This Is How Many Working Mums Have Been Denied Flexible Working

·2-min read

Flexible working is very much the future, according to numerous studies, and especially vital for working mums seeking to balance career progression with childcare. However, according to an extensive new survey, only half of working mums who ask for flexible working are actually granted it by their employers.

Of the 13,000 working mothers surveyed by the Trades Union Congress (TUC) and Mother Pukka, 50% said their current employer had rejected or only accepted part of their flexible working request.

The survey also revealed that many working mums are put off asking for flexible working in the first place. Two in five said they were worried about getting a negative reaction from their boss, while two in five said there was no point asking because they knew the answer would be a no.

A similar proportion said they would not feel comfortable bringing up flexible working in a job interview because they thought they would be discriminated against.

“It’s time to make flexible working the norm as we emerge from the pandemic. It’s the best way to keep women in work and to close the gender pay gap,” said Frances O’Grady of the TUC. “But the current system is broken. Employers still have free rein to turn down requests for flexible working. And women are too scared to ask for flexible working at job interviews, for fear of being discriminated against.”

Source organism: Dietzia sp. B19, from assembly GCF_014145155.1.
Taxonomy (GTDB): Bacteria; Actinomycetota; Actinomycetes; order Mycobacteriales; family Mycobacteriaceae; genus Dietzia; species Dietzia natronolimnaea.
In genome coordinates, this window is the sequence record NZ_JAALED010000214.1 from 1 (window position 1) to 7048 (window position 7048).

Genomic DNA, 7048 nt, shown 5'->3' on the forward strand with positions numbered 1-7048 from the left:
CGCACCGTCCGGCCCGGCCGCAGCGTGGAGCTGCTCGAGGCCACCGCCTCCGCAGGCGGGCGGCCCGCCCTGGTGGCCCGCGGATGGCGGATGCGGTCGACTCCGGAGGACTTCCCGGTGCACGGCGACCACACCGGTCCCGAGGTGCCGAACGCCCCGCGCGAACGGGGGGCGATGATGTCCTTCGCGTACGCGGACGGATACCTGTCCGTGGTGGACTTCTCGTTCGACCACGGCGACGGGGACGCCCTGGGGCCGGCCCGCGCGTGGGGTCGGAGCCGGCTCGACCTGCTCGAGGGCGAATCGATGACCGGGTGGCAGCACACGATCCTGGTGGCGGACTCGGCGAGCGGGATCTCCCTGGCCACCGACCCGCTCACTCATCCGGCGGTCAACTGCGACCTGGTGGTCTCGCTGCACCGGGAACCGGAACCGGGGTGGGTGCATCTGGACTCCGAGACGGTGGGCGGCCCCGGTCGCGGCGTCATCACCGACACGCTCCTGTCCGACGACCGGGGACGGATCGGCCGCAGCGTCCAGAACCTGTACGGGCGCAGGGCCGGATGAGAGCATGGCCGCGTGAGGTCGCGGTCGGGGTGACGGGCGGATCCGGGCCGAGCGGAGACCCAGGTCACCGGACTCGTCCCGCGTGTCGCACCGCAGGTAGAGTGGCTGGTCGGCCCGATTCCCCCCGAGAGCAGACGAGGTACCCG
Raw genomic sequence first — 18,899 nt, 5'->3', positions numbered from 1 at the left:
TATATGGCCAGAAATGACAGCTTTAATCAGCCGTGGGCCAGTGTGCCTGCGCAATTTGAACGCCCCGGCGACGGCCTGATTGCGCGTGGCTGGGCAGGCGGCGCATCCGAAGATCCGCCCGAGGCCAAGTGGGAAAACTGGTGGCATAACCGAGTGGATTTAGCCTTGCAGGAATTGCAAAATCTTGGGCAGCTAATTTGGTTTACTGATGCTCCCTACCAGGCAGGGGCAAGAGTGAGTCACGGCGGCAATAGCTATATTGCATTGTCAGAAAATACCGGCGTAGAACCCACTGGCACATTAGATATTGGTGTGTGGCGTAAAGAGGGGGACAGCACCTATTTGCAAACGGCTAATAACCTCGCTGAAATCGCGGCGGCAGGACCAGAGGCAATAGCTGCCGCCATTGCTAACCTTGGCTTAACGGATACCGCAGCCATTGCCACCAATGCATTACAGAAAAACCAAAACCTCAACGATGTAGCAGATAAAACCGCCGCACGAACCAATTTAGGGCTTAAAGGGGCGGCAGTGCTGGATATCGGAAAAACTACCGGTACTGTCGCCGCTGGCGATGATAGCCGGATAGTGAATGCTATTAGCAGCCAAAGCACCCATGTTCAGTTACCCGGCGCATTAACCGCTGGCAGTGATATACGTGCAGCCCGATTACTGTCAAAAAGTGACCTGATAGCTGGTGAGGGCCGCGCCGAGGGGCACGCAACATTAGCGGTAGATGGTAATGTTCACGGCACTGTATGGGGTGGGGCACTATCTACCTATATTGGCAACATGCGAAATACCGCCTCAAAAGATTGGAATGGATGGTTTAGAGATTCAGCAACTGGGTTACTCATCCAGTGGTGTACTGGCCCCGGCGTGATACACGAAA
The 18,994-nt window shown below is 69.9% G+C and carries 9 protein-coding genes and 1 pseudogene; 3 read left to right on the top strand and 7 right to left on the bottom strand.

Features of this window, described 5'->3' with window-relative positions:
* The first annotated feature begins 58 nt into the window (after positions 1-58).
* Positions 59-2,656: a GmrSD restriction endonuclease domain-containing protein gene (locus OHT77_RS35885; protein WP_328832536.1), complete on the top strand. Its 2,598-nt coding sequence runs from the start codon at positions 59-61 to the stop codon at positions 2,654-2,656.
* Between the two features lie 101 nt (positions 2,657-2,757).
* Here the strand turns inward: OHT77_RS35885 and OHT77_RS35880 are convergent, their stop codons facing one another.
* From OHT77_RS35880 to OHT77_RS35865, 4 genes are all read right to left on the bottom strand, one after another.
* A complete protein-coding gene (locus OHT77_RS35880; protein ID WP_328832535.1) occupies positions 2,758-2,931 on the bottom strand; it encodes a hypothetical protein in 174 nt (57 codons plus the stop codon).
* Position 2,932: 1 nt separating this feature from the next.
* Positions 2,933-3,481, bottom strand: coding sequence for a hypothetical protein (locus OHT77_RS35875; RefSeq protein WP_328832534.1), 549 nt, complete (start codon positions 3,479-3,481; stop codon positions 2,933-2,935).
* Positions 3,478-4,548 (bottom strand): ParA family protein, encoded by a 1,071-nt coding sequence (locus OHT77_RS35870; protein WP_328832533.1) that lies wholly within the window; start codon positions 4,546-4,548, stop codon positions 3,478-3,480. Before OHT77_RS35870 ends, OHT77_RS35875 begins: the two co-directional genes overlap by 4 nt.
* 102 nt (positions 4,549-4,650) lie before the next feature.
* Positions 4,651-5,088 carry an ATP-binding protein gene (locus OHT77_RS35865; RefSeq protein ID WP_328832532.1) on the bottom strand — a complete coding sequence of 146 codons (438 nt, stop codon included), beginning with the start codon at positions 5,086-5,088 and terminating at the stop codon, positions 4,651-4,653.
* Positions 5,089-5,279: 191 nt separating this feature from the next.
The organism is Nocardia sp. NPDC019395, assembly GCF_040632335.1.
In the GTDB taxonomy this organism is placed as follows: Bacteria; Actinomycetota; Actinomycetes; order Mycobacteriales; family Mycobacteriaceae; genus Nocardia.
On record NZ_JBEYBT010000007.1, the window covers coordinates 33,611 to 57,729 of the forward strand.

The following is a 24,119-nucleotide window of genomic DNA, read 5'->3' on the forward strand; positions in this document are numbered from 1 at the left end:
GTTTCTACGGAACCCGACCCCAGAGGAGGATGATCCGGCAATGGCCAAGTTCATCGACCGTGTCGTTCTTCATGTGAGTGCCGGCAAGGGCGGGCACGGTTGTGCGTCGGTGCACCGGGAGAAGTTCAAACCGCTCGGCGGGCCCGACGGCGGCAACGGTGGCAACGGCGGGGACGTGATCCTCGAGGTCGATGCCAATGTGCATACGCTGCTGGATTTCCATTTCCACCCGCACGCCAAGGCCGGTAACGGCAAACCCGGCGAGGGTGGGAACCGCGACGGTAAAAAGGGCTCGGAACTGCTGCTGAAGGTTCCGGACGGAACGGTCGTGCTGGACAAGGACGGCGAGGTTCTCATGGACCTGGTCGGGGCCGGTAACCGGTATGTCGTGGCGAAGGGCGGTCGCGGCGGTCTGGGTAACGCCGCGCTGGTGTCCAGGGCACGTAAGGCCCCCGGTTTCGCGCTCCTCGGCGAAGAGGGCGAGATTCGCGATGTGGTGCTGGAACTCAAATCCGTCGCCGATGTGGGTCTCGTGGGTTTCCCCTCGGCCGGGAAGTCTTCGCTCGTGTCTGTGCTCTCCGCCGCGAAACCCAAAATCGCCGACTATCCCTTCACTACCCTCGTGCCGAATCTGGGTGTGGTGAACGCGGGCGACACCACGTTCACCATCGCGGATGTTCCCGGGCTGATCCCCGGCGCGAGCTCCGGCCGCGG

To improve the situation for working mothers, O’Grady said that government ministers need to do “more than just tinker with a flawed system”. Instead, she and the TUC are calling on the government to make flexible working a genuine and fully enforceable legal right.

Mother Pukka founder Anna Whitehouse said she launched her campaign to make flexible working a legal right after her own request was turned down in 2015. “I asked to arrive 15 minutes earlier so I could leave 15 minutes earlier to make nursery pick-up. My request was denied for fear it might ‘open the floodgates’ to others seeking flexibility,” she recalled. “I left, I quit, I broke and I felt redundant – like the 54,000 women every year who lose their jobs for simply having a baby.”

Whitehouse continued: “In December 2019, the Queen announced flexible working as a key focus for the Employment Bill. Flexible working is firmly on [the government’s] table, but in 2021, 50% of working mums are still having their requests turned down. There is a break in the floodgates, but the legal right to flexible working must be made available from the get-go if we’re going to finally change this outdated and discriminative system for good.”

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